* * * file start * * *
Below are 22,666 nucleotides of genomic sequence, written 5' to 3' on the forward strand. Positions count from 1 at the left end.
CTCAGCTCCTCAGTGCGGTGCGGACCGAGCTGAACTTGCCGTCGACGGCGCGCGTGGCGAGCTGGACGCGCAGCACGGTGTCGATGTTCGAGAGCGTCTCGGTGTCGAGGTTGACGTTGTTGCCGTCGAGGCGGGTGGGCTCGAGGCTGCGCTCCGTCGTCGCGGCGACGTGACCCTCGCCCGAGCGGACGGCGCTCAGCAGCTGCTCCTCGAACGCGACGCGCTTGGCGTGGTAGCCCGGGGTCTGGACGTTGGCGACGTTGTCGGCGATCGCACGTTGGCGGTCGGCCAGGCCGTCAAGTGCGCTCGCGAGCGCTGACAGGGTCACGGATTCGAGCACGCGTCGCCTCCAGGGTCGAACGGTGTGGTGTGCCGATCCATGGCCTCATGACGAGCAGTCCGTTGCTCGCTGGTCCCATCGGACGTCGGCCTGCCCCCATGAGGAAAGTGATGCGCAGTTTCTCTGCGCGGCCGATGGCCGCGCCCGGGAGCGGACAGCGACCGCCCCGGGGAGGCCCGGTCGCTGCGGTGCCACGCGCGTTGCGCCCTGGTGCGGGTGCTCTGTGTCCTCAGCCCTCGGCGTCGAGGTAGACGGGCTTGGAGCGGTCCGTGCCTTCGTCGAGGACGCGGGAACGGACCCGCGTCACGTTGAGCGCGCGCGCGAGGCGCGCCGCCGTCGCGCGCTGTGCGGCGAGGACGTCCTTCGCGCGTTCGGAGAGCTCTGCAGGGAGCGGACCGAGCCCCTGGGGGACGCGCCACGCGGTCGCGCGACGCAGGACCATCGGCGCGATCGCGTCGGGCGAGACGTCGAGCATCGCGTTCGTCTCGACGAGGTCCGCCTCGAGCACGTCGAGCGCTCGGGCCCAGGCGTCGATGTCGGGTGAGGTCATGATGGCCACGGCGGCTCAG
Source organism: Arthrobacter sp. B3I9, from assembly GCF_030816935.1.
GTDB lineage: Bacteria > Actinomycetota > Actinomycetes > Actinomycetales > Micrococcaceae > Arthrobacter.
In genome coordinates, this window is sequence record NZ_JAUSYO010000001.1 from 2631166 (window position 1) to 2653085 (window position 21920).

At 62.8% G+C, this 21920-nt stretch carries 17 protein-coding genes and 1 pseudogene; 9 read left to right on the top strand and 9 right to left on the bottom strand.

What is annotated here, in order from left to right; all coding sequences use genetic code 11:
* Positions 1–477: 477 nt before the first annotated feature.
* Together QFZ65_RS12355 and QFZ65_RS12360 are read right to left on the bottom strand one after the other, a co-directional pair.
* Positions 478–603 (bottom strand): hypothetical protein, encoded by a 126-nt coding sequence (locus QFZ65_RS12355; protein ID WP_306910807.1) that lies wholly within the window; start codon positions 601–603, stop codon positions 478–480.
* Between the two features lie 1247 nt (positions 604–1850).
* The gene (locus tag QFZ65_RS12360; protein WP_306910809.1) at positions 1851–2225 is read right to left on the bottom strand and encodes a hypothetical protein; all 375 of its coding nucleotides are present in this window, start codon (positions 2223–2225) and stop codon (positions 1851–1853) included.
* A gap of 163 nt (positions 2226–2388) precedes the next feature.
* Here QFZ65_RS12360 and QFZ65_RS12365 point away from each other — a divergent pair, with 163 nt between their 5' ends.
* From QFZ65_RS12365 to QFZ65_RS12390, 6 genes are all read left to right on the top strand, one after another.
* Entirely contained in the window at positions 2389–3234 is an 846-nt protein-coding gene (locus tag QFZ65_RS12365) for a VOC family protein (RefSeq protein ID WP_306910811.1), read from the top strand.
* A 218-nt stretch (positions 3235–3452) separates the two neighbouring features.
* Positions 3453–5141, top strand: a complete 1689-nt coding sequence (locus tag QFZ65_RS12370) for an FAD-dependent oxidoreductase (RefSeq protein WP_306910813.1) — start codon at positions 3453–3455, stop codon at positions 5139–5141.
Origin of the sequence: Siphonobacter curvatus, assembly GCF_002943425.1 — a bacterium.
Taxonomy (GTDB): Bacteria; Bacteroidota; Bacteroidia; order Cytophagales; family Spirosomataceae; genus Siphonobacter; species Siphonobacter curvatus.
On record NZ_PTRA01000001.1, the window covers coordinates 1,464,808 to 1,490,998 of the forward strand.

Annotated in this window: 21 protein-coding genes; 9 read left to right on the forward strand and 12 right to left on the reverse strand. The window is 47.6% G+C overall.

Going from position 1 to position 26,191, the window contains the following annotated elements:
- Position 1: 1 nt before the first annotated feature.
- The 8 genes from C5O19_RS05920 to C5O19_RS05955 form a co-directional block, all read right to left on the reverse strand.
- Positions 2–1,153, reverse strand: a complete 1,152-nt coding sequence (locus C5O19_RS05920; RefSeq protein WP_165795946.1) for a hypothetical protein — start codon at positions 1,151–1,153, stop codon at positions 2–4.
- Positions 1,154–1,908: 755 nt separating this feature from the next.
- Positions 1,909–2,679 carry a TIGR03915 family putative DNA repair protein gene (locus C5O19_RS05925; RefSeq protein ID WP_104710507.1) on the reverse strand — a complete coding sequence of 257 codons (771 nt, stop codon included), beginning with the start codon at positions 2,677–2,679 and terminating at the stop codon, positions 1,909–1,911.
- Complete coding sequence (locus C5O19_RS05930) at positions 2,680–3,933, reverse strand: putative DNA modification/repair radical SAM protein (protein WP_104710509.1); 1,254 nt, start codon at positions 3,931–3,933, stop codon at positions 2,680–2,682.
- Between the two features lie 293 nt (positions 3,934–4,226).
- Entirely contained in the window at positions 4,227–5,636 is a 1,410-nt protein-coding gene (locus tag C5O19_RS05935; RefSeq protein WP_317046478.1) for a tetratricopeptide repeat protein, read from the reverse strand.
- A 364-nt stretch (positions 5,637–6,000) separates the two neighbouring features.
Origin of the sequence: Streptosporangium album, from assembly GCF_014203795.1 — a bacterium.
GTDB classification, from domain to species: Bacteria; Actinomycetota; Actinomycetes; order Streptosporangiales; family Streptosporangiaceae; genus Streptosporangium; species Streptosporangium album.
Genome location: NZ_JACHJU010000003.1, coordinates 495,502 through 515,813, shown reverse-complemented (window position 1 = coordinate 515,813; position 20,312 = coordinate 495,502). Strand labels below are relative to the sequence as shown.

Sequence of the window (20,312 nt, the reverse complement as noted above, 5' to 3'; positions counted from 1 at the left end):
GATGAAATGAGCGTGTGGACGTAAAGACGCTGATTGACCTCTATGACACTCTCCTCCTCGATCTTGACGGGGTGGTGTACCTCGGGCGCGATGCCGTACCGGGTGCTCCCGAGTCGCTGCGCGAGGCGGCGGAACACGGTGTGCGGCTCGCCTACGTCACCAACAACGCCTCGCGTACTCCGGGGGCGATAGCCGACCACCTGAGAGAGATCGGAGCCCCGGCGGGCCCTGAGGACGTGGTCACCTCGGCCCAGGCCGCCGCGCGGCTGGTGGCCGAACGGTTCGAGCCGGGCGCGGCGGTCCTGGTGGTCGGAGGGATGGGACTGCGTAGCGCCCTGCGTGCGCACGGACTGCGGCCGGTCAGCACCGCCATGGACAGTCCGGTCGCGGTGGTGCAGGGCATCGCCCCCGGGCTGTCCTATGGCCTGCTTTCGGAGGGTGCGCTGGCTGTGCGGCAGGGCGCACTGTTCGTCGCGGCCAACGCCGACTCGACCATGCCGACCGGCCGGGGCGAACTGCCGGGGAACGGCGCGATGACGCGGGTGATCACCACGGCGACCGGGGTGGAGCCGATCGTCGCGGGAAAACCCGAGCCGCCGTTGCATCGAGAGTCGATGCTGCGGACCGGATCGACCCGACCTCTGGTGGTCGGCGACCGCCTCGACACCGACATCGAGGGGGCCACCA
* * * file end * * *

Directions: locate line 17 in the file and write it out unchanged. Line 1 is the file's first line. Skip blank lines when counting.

* A 218-nt stretch (positions 3235–3452) separates the two neighbouring features.